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European, African Bishops to Join in Studying Family

Seminar Will Consider the Family Both as Protagonist of Evangelization and in Need of Being Evangelized

The Council of the Bishops’ Conferences of Europe (CCEE) and The Symposium of Episcopal Conferences of Africa and Madagascar (SECAM) will be having a Seminar on the theme The joy of the Family in Maputo, Mozambique from May 28- 31, 2015.

Following a process of growing pastoral collaboration, the two bodies have been organizing meetings for bishops from both continents to strength communion and collaboration and a reflection on major challenges facing the Church .

In the light of Pope Francis’ Apostolic Exhortation and in connection with the reflections which will be tackled in the course of the next Ordinary Assembly of the Synod of Bishops in October 2015 on the Family, the bishops will deliberate on issues relating to the family on the two continents.
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Pope Sends Message on 5th Centenary of St. Philip Neri’s Birth

Calls on Members of Oratory to Follow Example of the ‘Apostle of Rome’

In a letter sent to the members of the Oratory of Saint Philip Neri, Pope Francis called on them to follow their founder’s example in his commitment to the spiritual care of souls.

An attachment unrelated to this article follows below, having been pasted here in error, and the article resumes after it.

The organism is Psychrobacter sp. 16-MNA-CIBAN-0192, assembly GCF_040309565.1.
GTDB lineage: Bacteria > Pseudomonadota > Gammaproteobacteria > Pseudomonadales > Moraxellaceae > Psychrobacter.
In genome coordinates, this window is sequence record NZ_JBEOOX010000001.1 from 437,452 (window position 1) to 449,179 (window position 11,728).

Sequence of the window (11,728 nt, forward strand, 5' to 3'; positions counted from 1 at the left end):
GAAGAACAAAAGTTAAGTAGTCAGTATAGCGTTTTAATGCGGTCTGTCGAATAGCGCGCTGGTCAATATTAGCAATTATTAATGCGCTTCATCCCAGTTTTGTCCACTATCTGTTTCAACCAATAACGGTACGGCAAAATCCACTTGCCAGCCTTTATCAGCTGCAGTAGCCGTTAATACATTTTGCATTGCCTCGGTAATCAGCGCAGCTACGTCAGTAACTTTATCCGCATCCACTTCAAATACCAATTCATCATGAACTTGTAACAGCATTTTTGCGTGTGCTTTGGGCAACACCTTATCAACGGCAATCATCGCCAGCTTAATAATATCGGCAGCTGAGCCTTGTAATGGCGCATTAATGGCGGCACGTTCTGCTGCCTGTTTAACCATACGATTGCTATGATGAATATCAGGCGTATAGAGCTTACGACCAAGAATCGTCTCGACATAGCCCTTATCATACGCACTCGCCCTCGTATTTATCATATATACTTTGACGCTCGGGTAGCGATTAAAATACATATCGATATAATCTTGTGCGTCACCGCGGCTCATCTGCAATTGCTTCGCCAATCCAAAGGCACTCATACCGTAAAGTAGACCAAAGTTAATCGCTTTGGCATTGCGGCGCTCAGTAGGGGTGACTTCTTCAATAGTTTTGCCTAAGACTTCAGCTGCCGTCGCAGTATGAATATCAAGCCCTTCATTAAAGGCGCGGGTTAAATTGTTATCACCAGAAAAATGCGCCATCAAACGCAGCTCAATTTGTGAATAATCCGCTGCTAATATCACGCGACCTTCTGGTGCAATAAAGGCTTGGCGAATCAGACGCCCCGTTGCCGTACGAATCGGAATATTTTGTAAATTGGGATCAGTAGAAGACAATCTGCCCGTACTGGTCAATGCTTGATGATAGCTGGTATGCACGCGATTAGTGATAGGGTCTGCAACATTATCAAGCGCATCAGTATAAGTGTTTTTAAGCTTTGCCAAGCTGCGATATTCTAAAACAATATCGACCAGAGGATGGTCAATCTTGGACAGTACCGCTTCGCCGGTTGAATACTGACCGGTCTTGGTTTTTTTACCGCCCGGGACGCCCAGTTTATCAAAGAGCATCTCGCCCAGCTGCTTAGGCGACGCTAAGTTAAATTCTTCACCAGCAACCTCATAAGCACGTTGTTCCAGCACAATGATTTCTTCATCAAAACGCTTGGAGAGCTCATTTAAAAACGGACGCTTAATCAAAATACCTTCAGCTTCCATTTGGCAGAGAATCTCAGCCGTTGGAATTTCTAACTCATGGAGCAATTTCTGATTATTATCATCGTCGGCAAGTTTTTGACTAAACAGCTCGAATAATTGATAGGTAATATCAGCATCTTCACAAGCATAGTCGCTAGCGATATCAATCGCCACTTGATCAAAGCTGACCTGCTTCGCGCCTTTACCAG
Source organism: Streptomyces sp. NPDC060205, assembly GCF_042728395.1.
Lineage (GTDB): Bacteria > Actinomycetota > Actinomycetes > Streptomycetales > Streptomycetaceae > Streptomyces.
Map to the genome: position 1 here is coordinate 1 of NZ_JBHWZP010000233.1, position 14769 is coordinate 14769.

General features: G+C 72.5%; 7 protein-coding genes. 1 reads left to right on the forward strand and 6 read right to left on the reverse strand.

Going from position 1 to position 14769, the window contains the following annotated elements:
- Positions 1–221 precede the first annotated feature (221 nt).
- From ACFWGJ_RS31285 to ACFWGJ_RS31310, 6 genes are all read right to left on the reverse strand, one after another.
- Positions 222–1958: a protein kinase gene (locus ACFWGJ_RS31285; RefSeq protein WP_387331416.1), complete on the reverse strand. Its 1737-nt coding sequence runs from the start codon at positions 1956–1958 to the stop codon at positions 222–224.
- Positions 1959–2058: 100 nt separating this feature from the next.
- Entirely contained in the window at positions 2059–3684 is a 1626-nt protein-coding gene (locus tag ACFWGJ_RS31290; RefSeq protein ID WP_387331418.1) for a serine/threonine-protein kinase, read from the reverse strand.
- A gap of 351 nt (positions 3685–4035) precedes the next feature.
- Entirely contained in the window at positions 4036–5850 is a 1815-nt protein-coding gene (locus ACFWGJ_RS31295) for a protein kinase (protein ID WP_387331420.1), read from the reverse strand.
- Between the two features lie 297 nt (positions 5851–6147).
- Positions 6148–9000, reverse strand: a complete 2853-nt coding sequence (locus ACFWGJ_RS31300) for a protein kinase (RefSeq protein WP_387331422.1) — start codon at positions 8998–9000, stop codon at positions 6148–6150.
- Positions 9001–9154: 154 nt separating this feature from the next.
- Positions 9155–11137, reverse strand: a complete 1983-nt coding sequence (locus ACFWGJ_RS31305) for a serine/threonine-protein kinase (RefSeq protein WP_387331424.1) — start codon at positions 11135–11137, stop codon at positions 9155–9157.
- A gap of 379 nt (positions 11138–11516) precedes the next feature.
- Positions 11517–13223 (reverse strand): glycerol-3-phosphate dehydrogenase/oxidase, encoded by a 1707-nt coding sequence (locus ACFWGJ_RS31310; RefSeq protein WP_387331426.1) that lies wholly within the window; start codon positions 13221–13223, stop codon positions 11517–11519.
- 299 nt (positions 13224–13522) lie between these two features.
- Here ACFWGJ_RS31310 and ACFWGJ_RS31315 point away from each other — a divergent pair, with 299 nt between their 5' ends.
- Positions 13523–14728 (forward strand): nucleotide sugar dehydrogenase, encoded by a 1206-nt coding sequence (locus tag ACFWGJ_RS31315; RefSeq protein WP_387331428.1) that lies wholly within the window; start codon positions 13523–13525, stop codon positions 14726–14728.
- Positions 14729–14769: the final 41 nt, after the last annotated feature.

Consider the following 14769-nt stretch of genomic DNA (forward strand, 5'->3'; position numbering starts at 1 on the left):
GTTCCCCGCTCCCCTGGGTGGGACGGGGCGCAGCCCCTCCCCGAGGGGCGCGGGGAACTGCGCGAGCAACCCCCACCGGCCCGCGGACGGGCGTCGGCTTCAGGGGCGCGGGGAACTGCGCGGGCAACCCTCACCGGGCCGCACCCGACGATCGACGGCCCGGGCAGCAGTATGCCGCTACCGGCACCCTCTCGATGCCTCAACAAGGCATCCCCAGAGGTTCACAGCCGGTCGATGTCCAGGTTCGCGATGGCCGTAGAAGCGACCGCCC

The Holy Father sent the message on the 500th anniversary of St. Philip Neri’s birth.

Dubbed the ‘Apostle of Rome’, St. Philp Neri was a renowned priest who cared particularly for the poor children of Rome. He also instituted the Visit to the Seven Churches, a pilgrimage to the 7 ancient basilicas of Rome.

The Holy Father praised the Roman saint’s zeal in caring for the spiritual and material needs of his flock.
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Archbishop Oscar Romero, El Salvador’s most trusted news source

While he was first and foremost a faithful shepherd and a martyr for the faith, a fact now confirmed by the Vatican, Archbishop Oscar Romero was also the most trusted source of news in war-torn El Salvador up until the day he was assassinated on March 24, 1980.
In a country where the major media refused to report on the unbridled military violence, Romero refused to be censored. He refused to be silent — despite getting daily death threats and having his archdiocesan radio station bombed.

Through his homilies, radio broadcasts and reports in the archdiocesan newspaper, every week Romero detailed the tortures, murders and disappearances, making sure that truth would not be the first casualty of war.

The archbishop was not only the most trusted, but frequently the sole source of news about what was happening in the country. His often hourslong homilies, broadcast every Sunday by the archdiocesan radio station YSAX, were the most popular program in the country, with nearly 75 percent of the rural population and 50 percent of the urban population listening in — along with the U.S. Embassy.

That made the station, which also broadcast information from the homilies later in the week, a recurring target of the military, which jammed its signal and bombed its offices.
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Francis: “When wealth is not shared it generates corruption”

At this morning’s mass in St. Martha’s House, the Pope said that an abundance of things lived selfishly is the origin “of all kinds of corruption,” big or small, “the kind that shortchanges you at the counter, political corruption, corruption in education”